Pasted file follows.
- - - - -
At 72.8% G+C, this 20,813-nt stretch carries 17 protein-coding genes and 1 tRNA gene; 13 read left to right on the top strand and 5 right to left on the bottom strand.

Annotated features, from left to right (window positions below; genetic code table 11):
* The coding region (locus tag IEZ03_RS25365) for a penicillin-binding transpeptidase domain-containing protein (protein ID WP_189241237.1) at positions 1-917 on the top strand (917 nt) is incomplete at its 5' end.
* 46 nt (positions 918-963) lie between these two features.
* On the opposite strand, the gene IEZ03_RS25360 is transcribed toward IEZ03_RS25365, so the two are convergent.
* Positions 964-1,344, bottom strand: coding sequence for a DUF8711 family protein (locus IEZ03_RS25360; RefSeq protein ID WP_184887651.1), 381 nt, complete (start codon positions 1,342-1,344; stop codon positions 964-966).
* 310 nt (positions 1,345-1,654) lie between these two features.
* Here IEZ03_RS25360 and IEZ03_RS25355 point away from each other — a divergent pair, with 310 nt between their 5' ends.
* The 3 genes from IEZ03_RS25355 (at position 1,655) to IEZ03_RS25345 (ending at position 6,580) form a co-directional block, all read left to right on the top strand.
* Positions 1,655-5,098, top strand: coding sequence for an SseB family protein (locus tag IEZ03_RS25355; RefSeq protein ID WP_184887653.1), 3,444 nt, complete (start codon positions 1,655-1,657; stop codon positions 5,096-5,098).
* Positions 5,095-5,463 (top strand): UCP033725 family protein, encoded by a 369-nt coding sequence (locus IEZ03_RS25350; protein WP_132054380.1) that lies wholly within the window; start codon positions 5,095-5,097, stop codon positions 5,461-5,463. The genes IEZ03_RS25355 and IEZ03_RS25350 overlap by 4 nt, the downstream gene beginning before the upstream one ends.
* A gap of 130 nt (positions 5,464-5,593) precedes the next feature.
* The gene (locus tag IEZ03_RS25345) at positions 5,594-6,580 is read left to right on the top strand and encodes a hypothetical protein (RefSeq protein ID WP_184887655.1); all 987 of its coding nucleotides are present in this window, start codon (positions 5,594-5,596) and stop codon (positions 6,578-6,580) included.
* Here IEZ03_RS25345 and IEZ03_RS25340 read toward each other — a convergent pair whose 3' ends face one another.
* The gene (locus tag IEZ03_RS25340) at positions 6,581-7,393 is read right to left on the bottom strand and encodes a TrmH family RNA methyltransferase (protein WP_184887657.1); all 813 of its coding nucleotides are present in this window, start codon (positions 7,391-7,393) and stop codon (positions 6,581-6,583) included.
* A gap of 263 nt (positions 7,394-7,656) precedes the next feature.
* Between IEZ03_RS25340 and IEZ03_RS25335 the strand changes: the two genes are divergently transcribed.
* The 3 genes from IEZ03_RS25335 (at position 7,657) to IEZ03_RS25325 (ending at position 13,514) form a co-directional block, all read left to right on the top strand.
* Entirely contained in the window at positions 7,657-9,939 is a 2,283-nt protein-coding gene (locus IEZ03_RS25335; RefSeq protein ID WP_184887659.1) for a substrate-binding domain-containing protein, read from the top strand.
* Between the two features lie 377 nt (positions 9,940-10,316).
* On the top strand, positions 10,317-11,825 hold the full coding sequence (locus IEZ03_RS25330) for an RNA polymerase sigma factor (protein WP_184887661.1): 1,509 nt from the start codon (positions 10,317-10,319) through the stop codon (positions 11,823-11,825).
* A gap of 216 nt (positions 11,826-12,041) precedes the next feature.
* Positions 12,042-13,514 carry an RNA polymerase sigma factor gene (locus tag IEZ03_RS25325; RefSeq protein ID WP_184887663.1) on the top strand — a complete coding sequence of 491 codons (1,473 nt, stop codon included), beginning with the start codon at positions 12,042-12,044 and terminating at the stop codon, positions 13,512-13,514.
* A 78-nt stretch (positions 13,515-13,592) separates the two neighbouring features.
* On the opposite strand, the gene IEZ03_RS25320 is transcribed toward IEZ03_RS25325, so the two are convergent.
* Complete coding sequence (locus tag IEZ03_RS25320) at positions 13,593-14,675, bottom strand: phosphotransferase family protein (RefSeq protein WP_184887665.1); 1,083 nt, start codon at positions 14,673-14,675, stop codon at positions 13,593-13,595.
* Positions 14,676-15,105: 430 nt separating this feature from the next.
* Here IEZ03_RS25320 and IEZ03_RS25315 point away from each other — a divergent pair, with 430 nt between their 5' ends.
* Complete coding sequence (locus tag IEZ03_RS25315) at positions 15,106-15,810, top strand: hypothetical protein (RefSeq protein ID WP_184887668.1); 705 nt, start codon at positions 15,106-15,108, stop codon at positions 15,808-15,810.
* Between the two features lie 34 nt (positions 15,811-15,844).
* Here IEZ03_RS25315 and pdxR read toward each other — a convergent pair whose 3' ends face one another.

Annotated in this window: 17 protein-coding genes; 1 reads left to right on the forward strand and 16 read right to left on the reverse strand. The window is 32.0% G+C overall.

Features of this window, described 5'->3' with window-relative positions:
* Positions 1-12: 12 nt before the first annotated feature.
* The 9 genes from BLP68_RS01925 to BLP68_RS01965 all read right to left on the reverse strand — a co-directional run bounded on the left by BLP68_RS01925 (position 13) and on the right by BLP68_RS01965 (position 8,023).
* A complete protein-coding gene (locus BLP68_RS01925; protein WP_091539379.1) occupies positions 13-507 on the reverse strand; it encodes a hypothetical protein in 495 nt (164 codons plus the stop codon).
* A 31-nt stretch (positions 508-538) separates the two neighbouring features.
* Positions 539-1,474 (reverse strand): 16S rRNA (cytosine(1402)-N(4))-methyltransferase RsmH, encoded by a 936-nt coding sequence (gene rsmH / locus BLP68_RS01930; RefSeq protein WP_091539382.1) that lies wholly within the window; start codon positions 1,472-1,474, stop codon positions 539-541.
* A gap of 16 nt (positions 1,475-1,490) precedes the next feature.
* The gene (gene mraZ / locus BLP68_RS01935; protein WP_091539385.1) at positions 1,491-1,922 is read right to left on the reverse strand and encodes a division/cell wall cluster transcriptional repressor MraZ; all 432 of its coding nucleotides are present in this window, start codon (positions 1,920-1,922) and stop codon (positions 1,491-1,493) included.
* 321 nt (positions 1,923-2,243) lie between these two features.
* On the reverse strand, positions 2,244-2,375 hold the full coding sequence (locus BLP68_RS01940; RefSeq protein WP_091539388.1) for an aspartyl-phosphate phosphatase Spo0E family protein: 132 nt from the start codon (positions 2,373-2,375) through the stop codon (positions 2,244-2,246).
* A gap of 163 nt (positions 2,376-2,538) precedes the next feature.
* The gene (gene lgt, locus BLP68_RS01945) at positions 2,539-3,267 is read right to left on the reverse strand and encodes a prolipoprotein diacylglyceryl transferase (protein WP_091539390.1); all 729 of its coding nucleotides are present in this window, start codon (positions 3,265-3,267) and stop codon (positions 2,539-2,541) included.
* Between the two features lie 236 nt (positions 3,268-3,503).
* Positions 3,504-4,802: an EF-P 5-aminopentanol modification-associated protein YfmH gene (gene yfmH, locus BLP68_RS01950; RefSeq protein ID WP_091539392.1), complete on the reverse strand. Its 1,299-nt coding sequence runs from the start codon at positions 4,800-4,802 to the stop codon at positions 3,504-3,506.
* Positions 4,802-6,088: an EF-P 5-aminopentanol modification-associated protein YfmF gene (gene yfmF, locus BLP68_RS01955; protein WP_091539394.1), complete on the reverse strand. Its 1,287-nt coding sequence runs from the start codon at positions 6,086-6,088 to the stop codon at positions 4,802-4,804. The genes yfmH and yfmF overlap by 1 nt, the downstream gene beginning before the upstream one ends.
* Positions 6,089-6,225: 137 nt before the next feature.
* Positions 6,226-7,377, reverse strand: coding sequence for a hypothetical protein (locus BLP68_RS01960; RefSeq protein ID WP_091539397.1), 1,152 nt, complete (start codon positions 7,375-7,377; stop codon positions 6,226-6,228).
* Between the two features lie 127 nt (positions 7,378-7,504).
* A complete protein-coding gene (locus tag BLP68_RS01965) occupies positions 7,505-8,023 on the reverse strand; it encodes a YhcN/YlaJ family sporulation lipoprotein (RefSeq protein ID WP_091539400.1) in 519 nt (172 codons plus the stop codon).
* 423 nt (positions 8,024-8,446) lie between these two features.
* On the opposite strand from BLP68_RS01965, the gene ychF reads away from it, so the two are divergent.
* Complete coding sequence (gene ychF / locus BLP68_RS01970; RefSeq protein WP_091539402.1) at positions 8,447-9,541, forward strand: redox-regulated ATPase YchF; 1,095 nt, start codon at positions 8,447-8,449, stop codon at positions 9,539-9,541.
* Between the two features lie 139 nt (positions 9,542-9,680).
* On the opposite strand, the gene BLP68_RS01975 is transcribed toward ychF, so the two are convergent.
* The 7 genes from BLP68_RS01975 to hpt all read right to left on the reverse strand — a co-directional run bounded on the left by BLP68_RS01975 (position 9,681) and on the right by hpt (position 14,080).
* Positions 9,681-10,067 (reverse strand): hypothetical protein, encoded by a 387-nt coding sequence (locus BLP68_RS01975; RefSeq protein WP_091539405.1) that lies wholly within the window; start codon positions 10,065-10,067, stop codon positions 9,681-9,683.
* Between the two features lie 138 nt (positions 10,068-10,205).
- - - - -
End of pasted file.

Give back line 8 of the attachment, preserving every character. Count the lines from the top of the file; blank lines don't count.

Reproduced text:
* Here IEZ03_RS25360 and IEZ03_RS25355 point away from each other — a divergent pair, with 310 nt between their 5' ends.